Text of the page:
The Compton effect is the name given by physicists to the collision between a photon and an electron. The photon bounces off a target electron and loses energy. These collisions referred as elastic compete with the photoelectric effect when gamma pass through matter. It contributes to their attenuation.
The effect was discovered in 1922 by the amercan physicist Arthur H. Compton. Compton received the Nobel Prize in Physics in 1927. He demonstrated the particle nature of electromagnetic radiation. It was a sensational discovery at the time.
Compton collisions can be viewed as elastic collisions between a photon and an electron. These elastic collisions become predominant when the photon energy becomes large compared to the energy that holds the electron in an atom, its binding energy. For a light atom such as carbon, the Compton effect prevails on the photoelectric effect above 20 keV. For copper it is above 130 keV, and for lead 600 keV.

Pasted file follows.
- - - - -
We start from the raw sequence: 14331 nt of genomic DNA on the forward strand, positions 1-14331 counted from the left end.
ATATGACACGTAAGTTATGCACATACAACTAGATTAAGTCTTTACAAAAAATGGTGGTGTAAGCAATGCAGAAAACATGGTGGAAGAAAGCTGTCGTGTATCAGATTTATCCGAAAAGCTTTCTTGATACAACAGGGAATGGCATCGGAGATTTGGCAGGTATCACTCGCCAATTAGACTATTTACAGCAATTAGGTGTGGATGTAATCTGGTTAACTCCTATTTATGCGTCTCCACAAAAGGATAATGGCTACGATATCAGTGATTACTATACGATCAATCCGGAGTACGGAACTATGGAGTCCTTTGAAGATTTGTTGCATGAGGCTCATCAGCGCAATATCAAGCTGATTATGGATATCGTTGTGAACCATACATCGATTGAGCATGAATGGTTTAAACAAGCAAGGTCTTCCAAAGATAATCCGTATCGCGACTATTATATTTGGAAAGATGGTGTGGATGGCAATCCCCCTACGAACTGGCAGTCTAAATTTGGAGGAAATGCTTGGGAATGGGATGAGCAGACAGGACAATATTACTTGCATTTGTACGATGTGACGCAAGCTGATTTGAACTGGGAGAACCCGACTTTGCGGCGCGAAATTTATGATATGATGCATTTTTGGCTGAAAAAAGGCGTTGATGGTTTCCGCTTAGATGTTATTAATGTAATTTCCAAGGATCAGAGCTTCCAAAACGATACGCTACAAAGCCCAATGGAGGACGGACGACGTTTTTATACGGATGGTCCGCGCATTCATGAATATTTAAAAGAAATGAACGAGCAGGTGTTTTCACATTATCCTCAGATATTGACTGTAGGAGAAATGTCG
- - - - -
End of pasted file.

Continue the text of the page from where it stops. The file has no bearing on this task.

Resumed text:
In this gamma energy range, which is rather extended , the phenomenon concerns all the electrons of the atom, whereas in the photoelectric effect these are the two electrons from the innermost K shell, which play a role. For an absorber, it is the density of electrons that is crucial in the range where Compton effect dominates. Lead has thus also an advantage over lighter materials, even if less important than for the photoelectric effect, which came at the fourth power of the high electrical charge of its nucleus.
The scattered photon emerges usually in a different direction than the incident photon one. It can even go backward ( backscattering). On average it scatters with an angle of 30 to 45 degrees. Gamma of hundreds of keV can undergo multiple Compton scattering before being absorbed by photoelectric effect.
When the gamma energy exceeds 1 MeV, which is rarely the case for the gamma rays emitted by nuclei, Compton scattering begins to be challenged by a new phenomenon: the transformation of a gamma into an electron and its antiparticle, a positron. This phenomenon becomes prominent with the high-energy gamma produced by example with particle accelerators.
NEXT: Photoelectric Effect
Access to page in french.